What is ib certification
I teach in an MYP and DP school in Japan. I previously worked in schools in Malaysia and China (which weren't IB schools). I am guessing that you want to work in an international school that offers the IB program. (There are many international schools out there that you could work at which don't offer IB, so obviously, IB experience to them is not really important).
First off, you don't need to get "IB certification" before working in an IB school. You just need to find a way to get yourself hired at an IB school. Then the school will send you to workshops and you can get certification that way. I don't recommend paying to do it on your own because it isn't really necessary.
If you want to work in an IB school, it is very helpful to have IB experience. The best IB schools will require it. So how does someone go about getting hired at an IB school if they don't have IB experience?
There are plenty of IB schools that are not as picky about their hiring for various reasons. One reason might be the location of the school. Many schools in less sought after destinations (such as in China and the Middle East) have a harder time attracting teachers, especially schools in cities that aren't as well-known. One way to get your foot in the door to the IB world is to be willing to go somewhere that isn't Western Europe or Argentina or Japan. you need to be adventurous and try somewhere off the beaten path, such as Vietnam or Turkey or Kuwait.
Another way to get your foot in the door is to be willing to work for a school that is not as prestigious/established as some of the top-tier international schools. There are plenty of younger schools that are just getting started building their identity. They don't have the reputation of the top international schools but they can give you the chance to learn the IB because they need teachers. For example, many schools in China offer the IB. Not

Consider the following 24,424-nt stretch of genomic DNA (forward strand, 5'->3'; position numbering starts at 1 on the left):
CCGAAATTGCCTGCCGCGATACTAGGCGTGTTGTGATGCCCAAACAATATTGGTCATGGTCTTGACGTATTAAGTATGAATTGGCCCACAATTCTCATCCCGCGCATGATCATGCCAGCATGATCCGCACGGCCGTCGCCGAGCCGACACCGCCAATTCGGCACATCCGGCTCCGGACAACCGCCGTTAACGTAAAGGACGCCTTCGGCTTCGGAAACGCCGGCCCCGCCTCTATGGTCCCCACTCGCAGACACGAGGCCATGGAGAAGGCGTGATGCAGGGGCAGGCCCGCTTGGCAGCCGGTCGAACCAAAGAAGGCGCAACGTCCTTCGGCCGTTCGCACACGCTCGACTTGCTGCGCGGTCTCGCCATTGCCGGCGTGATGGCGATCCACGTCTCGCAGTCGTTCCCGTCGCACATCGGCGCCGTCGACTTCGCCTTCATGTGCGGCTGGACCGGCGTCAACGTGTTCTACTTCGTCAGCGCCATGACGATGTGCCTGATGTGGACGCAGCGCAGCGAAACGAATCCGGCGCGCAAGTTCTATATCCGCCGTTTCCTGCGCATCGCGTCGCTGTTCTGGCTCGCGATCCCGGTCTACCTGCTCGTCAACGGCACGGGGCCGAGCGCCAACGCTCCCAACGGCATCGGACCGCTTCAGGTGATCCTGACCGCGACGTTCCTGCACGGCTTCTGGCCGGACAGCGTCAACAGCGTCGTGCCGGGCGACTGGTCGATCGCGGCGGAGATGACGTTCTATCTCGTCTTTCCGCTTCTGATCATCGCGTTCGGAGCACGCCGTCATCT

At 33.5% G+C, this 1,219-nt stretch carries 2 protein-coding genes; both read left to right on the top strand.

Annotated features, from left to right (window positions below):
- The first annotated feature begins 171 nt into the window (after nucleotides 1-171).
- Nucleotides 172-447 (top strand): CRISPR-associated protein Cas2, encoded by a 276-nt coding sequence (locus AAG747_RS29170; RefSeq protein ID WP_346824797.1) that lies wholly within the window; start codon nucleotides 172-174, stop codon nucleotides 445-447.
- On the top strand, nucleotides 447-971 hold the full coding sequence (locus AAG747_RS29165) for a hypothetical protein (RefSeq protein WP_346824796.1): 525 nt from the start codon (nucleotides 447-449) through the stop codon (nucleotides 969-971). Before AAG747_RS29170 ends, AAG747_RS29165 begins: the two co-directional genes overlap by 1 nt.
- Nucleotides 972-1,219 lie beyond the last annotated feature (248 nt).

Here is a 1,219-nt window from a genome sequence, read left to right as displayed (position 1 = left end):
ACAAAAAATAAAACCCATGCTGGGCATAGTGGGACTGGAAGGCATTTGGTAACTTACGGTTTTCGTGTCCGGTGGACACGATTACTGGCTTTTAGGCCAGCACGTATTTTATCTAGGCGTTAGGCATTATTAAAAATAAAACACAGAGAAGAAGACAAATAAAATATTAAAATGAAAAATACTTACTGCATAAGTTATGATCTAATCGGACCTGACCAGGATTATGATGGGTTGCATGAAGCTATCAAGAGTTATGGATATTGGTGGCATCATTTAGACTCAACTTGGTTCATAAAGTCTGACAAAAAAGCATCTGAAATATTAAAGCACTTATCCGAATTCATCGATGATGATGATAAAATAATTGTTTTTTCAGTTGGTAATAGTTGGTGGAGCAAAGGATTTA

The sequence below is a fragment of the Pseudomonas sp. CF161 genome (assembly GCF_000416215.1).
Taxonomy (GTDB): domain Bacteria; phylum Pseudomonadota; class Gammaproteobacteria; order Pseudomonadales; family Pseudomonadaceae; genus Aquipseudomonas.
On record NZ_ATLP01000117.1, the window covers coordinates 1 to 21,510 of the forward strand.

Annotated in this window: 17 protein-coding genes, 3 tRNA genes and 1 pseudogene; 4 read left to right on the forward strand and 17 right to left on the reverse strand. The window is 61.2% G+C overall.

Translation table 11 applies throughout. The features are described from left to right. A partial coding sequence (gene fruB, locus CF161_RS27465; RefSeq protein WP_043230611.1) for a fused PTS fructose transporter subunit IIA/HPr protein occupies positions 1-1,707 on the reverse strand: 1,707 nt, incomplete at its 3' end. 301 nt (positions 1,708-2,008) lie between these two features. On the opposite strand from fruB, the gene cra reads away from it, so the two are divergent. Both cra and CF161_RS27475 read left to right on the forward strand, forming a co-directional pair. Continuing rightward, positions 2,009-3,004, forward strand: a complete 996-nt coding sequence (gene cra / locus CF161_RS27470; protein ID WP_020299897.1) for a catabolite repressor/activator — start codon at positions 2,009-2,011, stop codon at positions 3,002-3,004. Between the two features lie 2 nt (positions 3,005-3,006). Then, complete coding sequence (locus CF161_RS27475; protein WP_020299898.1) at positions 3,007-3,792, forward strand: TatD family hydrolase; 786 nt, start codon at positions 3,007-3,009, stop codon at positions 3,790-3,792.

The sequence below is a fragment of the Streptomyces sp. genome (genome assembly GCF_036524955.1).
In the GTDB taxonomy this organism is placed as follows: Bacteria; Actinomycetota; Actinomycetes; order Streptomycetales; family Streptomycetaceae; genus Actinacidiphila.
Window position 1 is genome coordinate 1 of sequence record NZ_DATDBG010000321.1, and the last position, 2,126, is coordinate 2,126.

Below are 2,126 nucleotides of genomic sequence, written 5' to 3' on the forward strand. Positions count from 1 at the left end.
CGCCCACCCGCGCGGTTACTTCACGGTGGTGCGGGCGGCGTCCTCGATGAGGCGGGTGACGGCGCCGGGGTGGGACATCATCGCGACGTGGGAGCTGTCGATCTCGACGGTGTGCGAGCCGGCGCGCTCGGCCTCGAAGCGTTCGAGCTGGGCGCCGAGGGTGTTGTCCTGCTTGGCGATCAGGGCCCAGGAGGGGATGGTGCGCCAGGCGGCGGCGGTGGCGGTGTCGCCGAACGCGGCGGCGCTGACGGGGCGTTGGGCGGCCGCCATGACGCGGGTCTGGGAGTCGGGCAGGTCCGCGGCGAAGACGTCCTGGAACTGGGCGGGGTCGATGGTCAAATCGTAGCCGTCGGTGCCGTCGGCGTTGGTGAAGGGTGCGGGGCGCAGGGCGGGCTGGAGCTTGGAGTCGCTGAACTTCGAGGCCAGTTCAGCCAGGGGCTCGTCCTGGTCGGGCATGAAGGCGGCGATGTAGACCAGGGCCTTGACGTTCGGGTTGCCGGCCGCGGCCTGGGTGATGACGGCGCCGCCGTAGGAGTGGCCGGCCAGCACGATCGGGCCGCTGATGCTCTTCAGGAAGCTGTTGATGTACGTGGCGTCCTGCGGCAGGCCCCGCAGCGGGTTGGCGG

international schools, but Chinese primary and secondary schools which cater to parents and students who want an international style education. Actually, in China, Chinese citizens cannot attend international schools (the government restricts where they can study). Only foreign nationals can. But some parents want an IB education for their children. More and more Chinese schools are starting to offer the IB, and they often want foreign teachers to contribute to the global-mindedness of the program. Many of these schools offer English immersion programs in addition to the IB curriculum. This would be another way to get IB experience to start you off in your international career.
The truth is, it is very difficult to get hired at the really good international schools unless you put in your time at the lower tier schools. You need to be strategic about it. Go somewhere less desirable or work at a school that is less prestigious. If you can get IB experience at one of those types of schools, seize that opportunity! It is the first step to working your way up to the better schools. You have to put in your time at the bottom first.
The reason schools really want teachers with IB experience is because the IB way of doing things takes a long time to get the hang of. It is a very layered, deeply-thought out program. My first year teaching IB was very stressful because I was trying to wrap my head around both the MYP and DP ways of doing things. And the IB requires that IB schools have a certain percentage of teachers who have recent training in IB topics. If you have that training, it makes you that much more valuable to potential employers.
I love the IB. It is an excellent program. It has made me a much better teacher and it has given me confidence in my teaching and my planning. It is based on constructivist methods, which I really believe in. If you can find that opportunity to get IB experience, take it!
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